optimization

.Offset(0, 3).Value = "Target"

.Offset(0, 4).Value = 0

.Offset(0, 4).Name = "Target"

Add the title for the variance of the portfolio and enter the formula to compute its value:

.Offset(2, 0).Value = "Var(Rp)"

With .Offset(2, 1)

.FormulaArray = "=MMult(Weights,MMult(Covar,Transpose(Weights)))"

.Name = "VarRp"

End With

Add the title for the standard deviation of the portfolio and enter the formula to compute its value:

.Offset(2, 3).Value = "Sigma(Rp)"

With .Offset(2, 4)

.Formula = "=Sqrt(VarRp)"

.Name = "SigmaP"

End With

End With

End With

Add some formatting and end the subroutine:

Range("B4").Resize(nTickers + 8, nTickers + 1).NumberFormat = "0.0000"

Set FormatRange = ActiveSheet.UsedRange.SpecialCells(xlCellTypeConstants, 2)

With FormatRange

.Interior.Color = 13209

.Font.ThemeColor = xlThemeColorDark1

.Font.Bold = True

.HorizontalAlignment = xlCenter

.VerticalAlignment = xlCenter

End With

End Sub

The subroutine ChartDataSheet is used to call RunSolver and record the solutions for each optimization

on the ChartData sheet for charting. It starts with some additional variable declarations:

Sub ChartDataSheet_Setup()

Dim CDSheet As Worksheet

Dim nErr As Integer

Dim MVPRet As Double, Temp1 As Double, Temp2 As Double

Dim SameReturn As Boolean

Dim T1 As Double, T2 As Double, T3 As Double

Set CDSheet = Worksheets("ChartData")

Add some formatting and titles:

With CDSheet

.Select

.Cells.ClearContents

11

.Range("A:Z").Font.Bold = False

.Columns("A:A").ColumnWidth = 15.14

.Columns("B:B").ColumnWidth = 12.14

.Columns("C:C").ColumnWidth = 10.86

.Range("A1").Value = "Efficient Frontier"

.Range("B2").Value = "Port. Std.Dev."

.Range("C2").Value = "Port. Return"

.Range("E1").Value = "Optimal Portfolio Weights"

.Range(Cells(1, 5), Cells(1, nTickers + 4)).MergeCells = True

With .Range("D2")

For k = 1 To nTickers

.Offset(0, k).Value = Symbols(k)

Next

End With

End With

Find the highest return and the matching standard deviation - the endpoint of the efficient frontier:

With Sheets("BasicStats")

.Activate

For i = 1 To nTickers

If i = 1 Then

maxReturn = Range("A4").Offset(0, i).Value

maxStdDev = Range("A5").Offset(0, i).Value

maxTicker = Range("A3").Offset(0, i).Value

Else

If maxReturn < Range("A4").Offset(0, i).Value Then

maxReturn = Range("A4").Offset(0, i).Value

maxStdDev = Range("A5").Offset(0, i).Value

maxTicker = Range("A3").Offset(0, i).Value

End If

End If

Next i

End With

Number of times to run Solver to get a "nice" graph:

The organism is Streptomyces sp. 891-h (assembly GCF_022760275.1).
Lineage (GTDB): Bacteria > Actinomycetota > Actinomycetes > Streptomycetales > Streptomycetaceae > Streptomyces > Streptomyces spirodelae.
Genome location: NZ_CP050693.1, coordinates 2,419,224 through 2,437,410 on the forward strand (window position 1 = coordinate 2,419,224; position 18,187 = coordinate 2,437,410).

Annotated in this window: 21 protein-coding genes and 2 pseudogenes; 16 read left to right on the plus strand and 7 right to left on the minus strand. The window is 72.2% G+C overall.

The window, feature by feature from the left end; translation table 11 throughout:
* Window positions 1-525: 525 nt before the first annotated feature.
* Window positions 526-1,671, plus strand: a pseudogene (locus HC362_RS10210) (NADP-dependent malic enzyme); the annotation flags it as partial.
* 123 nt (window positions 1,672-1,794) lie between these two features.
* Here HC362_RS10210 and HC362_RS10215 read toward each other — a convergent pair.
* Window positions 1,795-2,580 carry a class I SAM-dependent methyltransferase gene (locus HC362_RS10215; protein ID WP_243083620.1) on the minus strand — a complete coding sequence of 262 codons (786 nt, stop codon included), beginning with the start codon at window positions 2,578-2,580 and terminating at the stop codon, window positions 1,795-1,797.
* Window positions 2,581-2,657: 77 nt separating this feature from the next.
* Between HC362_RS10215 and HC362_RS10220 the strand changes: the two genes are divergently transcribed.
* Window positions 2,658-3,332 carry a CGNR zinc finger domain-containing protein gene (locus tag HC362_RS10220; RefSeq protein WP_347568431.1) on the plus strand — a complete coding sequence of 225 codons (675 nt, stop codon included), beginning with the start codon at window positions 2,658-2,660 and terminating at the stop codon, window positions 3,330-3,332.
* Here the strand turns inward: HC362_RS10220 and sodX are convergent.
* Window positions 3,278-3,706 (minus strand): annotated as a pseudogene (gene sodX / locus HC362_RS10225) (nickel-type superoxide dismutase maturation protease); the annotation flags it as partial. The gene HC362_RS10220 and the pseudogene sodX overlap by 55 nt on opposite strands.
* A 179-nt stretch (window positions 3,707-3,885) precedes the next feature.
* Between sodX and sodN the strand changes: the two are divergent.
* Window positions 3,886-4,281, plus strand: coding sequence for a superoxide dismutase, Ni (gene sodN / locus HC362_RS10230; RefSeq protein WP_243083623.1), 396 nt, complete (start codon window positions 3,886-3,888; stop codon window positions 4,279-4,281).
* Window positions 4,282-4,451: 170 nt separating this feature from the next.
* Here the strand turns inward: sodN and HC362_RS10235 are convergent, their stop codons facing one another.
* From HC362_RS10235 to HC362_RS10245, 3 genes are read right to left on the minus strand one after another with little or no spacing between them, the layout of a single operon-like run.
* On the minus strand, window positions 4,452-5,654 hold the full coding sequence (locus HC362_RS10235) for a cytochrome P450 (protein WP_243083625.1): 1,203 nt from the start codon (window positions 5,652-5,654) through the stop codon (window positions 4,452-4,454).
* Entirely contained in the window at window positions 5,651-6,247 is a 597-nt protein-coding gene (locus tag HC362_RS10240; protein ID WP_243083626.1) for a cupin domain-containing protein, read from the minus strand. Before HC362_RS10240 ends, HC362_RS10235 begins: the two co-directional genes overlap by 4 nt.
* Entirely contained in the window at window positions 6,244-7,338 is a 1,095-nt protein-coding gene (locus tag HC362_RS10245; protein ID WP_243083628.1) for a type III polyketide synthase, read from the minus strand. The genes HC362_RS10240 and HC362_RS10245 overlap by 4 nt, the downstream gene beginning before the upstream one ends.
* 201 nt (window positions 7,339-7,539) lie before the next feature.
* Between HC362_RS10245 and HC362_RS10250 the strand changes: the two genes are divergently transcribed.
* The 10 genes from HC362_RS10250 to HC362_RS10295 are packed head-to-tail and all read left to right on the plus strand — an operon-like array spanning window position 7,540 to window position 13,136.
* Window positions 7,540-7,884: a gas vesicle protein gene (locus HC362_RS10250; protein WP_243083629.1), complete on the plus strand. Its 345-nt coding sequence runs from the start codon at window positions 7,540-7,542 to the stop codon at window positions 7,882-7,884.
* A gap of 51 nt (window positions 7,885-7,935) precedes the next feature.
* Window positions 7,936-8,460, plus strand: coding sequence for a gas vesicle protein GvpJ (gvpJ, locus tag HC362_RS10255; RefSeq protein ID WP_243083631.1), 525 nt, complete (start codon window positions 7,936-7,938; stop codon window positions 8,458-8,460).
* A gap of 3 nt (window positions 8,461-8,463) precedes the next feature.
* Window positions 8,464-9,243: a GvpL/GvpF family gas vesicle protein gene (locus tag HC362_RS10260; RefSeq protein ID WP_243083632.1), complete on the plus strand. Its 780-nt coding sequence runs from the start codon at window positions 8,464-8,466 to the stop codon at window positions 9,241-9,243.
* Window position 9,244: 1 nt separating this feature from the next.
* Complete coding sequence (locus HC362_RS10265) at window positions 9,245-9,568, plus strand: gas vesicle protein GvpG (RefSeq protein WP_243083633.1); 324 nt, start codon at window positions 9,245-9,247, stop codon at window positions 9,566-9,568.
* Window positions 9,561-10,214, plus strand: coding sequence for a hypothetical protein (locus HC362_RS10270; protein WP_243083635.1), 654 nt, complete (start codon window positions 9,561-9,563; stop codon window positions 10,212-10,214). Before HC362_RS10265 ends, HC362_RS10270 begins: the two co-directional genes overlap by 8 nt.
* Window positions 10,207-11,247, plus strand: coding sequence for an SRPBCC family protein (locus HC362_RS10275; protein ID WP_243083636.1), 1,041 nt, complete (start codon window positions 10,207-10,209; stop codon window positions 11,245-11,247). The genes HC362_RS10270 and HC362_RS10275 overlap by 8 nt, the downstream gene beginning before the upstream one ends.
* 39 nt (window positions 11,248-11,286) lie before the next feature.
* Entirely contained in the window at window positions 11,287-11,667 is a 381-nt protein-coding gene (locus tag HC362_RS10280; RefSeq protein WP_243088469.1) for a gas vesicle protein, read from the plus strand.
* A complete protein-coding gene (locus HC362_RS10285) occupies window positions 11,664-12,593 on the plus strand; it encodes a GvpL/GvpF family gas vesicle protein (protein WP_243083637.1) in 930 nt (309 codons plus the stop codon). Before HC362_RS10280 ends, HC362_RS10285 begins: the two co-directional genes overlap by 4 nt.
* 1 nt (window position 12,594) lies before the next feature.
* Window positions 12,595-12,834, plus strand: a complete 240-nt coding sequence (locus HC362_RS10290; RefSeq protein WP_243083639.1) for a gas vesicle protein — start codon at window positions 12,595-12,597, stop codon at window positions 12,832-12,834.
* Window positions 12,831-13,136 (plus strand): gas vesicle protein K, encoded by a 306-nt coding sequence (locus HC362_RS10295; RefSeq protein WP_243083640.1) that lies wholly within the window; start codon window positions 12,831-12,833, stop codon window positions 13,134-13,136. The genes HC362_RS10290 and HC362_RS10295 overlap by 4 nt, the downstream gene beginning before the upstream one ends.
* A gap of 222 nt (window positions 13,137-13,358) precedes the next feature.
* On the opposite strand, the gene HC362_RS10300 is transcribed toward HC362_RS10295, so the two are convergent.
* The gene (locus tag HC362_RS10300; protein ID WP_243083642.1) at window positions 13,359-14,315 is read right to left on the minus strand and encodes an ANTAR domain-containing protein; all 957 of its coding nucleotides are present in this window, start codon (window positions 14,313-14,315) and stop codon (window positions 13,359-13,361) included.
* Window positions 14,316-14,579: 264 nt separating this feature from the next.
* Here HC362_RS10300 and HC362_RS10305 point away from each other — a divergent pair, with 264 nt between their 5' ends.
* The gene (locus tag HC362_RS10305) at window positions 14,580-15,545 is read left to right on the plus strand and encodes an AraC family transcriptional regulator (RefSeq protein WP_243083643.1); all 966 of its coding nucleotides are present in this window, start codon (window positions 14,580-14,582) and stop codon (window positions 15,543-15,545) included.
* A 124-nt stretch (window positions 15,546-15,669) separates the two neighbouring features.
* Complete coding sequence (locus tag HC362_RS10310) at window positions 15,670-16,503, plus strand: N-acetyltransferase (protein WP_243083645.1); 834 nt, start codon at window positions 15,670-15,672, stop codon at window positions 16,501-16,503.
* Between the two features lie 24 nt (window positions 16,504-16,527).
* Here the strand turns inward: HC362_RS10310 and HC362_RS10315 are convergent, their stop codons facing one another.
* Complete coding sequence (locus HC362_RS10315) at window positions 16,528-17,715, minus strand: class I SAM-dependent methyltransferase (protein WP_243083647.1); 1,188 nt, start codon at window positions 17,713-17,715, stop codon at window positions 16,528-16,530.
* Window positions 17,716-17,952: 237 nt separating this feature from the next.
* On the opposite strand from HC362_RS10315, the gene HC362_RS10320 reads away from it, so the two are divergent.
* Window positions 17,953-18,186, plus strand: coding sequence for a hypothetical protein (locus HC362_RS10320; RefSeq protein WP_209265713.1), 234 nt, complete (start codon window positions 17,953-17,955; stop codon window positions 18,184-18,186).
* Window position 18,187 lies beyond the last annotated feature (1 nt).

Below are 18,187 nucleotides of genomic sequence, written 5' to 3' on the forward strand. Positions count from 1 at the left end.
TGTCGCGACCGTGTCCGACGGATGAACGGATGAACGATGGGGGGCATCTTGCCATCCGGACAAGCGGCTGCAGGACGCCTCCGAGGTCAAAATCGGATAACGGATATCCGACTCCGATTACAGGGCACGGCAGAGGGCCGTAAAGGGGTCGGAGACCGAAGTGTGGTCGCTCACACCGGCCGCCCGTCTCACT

nRuns = 15

Compute the minimum variance portfolio:

Range("Target") = 0

Call RunSolver

Copy the expected return, standard deviation and weights to the appropriate cells:

With CDSheet.Range("A" & nRuns + 3)

.Value = "M-V Portfolio"

.Offset(0, 1).Value = Range("SigmaP").Value

.Offset(0, 2).Value = Range("ERp").Value

.Offset(0, 2).Name = "MVPReturn"

For k = 4 To nTickers + 3

.Offset(0, k).Value = Range("Weights").Cells(k - 3).Value

Next

End With

MVPRet = Range("MVPReturn").Value

12

MVPStdDev = Range("SigmaP").Value

Use an exponential function to select more points near the minimum variance point. The divisor "T1"

should scale between 0 and 1. The 1.5 is arbitrary and is used to get the graph to look appropriate:

T1 = 1 / Exp(1 / 1.5)

Run Solver "nRuns" times and record the results. Solver can make errors, so set the error counter to zero

and increment with each error:

For i = nRuns - 1 To 1 Step -1

nErr = 0

Set the target cell for each optimization by altering the standard deviation between the minimum variance

point and the maximum standard deviation:

T2 = 1 / Exp((i + 1) / 1.5)

T3 = T2 / T1

Range("Target") = MVPStdDev + T3 * (maxStdDev - MVPStdDev)

Run Solver with the new target cell. Since Solver can make errors, check for an error after each run and

re-run if necessary:

Do

Call RunSolver

With CDSheet.Range("B4")

.Offset(i - 1, 0).Value = Range("SigmaP").Value

.Offset(i - 1, 1).Value = Range("ERp").Value

End With

Make sure Solver did not get stuck and return an inferior point:

SameReturn = False

Temp1 = Round(CDSheet.Range("C4").Offset(i - 1, 0).Value, 4)

Temp2 = Round(CDSheet.Range("C4").Offset(i, 0).Value, 4)

If Temp1 <= Temp2 Then

SameReturn = True

Sheets("Model").Range("B4").Resize(, nTickers).Value = 0

nErr = nErr + 1

If nErr = 1 Then Sheets("Model").Range("B4") = 1

If nErr = 2 Then Sheets("Model").Range("C4") = 1

If nErr = 3 Then Sheets("Model").Range("D4") = 1

If nErr = 4 Then Sheets("Model").Range("E4") = 1

If nErr = 5 Then Sheets("Model").Range("F4") = 1

If nErr = 6 Then Sheets("Model").Range("B4").Resize(, nTickers).Value = 1/nTickers/2

If nErr = 7 Then Sheets("Model").Range("B4").Resize(, nTickers).Value = 1/nTickers*2

If nErr > 7 Then

Error = True

MsgBox "Error in Solver Solution"

Exit Sub

End If

End If

If the point is an inferior point, run Solver again with the same target cell:

Loop While Same Return

13